2010 and the PDC held their first (and only) ladies world championships with 32 players competing and Stacy Bromberg from the United States winning it. Neither Francis Hoenselaar nor Trina Gulliver played in the PDC event, but then in a field of eight they were remarkedly drawn to play each other in the first round. Gulliver won it 2-0 and went on to defeat Welsh woman Rhian Edwards 2-0 in the final to pick up her eighth BDO World Championship. 2011 and Gulliver exactly replicated her 2-0 final win over Edwards to be nine time BDO world champion.
2012 and Gulliver would fall at the semi final point to one of only two other women world champions, Anastasia Dobromyslova (2-0). Deta Hedman had seen off the other finalist from the previous two years, Rhian Edwards, 2-1 in the first round and after moving past Lorraine Farlam 2-1 she faced the Russian. Dobromyslova won her second BDO World Championship 2-1.
Dobromyslova defeated Gulliver in her 2013 semi final and faced Lisa Ashton in the final. Dobromyslova won the match 2-1 to take her third world title. However this would be the start of a changing of the guard.
There were 16 contestants for the first time in 2014, although none from downunder. Trina Gulliver lost in the first round 2-0 to Tamara Schuur, Francis Hoenselaar had not been a part of this tournament since her first round lost to Gulliver in 2010 and Anastasia Dobromyslova, who had knocked out Fallon Sherrock 2-1 in the previous round, lost to Lisa Ashton 2-1 in the semi finals. Ashton went on to defeat Deta Hedman 3-2 in the expanded final format. 2015 saw Ashton take on Fallon Sherrock in the final and for the second successive year Ashton came away the winner, this time 3-1.
2016 saw the first ever Kiwi representative as New Zealander Tina Osborne took on Zoe Jones of England in the round of 16. Jones took the match two sets to one. Corrine Hammond became the second ever Aussie to play in the event, but lost to previous year finalist Deta Hedman, 2 sets to nil. Hedman would go on to make the final but would lost once again, this time to the remarkable Trina Gulliver who took her tenth BDO world championship title, and her first since 2011.
Corrine Hammond returned in 2017 and her run would see her become the third player from downunder to make a World Championship final (alongside Tony David and Simon Whitlock (with two – 1 BDO, 1 PDC.) She defeated Canadian Patricia Farrell 2-0 in the first round, Casey Gallagher of England 2-0 in the second, and then three time world champion Anastasia Dobromyslova 2-0 in the third. She took on Lisa Ashton in the final which Ashton won 3-0. Ashton came out of the blocks hard and won the first set without losing a leg, 3-0. The second set was a much closer affair but Hammond was unable to win the critical deciding leg. 2 sets to 0 down and it was obviously a much different affair to 1-1 and Ashton went on to win the third set 3-1 to crown her champion once more.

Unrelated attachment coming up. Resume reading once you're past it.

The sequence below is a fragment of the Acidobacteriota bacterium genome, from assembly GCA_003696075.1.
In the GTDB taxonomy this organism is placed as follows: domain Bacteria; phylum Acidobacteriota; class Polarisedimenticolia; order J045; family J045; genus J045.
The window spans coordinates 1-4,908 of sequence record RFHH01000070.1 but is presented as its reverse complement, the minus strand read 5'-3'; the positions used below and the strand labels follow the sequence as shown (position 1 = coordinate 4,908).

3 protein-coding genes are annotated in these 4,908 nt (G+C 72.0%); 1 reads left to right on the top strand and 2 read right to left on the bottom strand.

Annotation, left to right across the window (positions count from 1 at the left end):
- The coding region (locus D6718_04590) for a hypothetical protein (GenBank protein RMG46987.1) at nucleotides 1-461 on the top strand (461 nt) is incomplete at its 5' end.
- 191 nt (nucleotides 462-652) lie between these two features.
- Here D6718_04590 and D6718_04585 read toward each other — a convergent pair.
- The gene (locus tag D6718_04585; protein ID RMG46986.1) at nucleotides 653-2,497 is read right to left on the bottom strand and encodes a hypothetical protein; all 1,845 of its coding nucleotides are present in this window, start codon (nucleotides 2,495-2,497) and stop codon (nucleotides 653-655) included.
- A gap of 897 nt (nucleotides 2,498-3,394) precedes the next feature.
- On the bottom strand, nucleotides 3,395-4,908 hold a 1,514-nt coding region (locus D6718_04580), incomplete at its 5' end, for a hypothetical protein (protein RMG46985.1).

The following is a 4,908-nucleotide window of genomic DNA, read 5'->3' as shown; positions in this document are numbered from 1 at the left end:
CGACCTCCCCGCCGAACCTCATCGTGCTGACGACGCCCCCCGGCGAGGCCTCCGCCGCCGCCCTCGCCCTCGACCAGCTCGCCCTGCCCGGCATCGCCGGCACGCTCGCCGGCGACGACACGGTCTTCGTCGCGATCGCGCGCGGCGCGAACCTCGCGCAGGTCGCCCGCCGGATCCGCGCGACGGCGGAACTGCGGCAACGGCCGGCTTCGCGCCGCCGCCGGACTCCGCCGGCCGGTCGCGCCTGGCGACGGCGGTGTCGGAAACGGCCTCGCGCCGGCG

2018 and Hammond was back but fell in the first round, 2-1 to Fallon Sherrock, who would go on to make great waves at the PDC World Championships 2 years later. The final in 2018 would see two multiple champions take on each other, with Lisa Ashton defeating Anastasia Dobromyslova 3-1. She had lost the first set 3 legs to nil but then won 9 of the next 10 legs to win the match and her title, as Glen Durrant had done in the men’s competition the same year.
2019 and Hammond would again lost to Sherrock in the opening round, this time 2-0. Two new names were in the final for the first time since as Lorraine Winstanley and Mikuru Suzuki faced off against each other. It would be the Japanese sensation who would take the match 3-0 and be crowned the first non-European Ladies BDO world champion (US player Stacey Bromberg had won the PDC’s only attempt at a women’s world championship in 2010.) Not bad for a player who only made it into the event as a qualifier! Corrine Hammond again made the tournament, this time as a qualifier, looking to replicate Suzuki’s success as a qualifier the previous year. She would be joined by Tori Kewish who replaced Trina Gulliver after she withdrew due to ill health. Whilst it was amazing for Australia’s young rising star, for Gulliver and the event it was a shame as it would be the last BDO Women’s World Championship and the only one Gulliver would not be involved in over its whole history. Kewish would take on Beau Greeves but lose 2 sets to 0. Hammond had more success as she eliminated Vicky Prium (who had only come into the event after Fallon Sherrock withdrew – a shame for Hammond who was ready to hand out punishment to the now superstar after her two previous defeats in round one to her.) After winning 2-0 in the first round Hammond won 2-0 over player come commentator Laura Turner in the quarter finals. Hammond became only the second ever Australian (or New Zealand) player to play in two semi finals in the World Championships (Simon Whitlock the other) but lost to Lisa Ashton 2-0 in the match. Thus Ashton chased her fifth world title. The other semi had seen Greaves progress to it but then lose to defending champion Mikuru Suzuki. In what would be the final match of the tournament’s 21 year history Suzuki would defeat Ashton 3-0 and thus become the fourth woman to hold multiple amounts of the title with two (behind Gulliver with ten, Ashton with four, Dobromyslova with three and ahead of Hoenselaar, the only player to hold just a single title in the tournament’s 20 year history.)
Again the future is unsure but the WDF seem keen to step into the void. Ladies now have a chance to play in the PDC World Championships but a separate tournament still seems on the agenda for most of the players and the WDF seem to be the organisation willing to run such an event at this stage.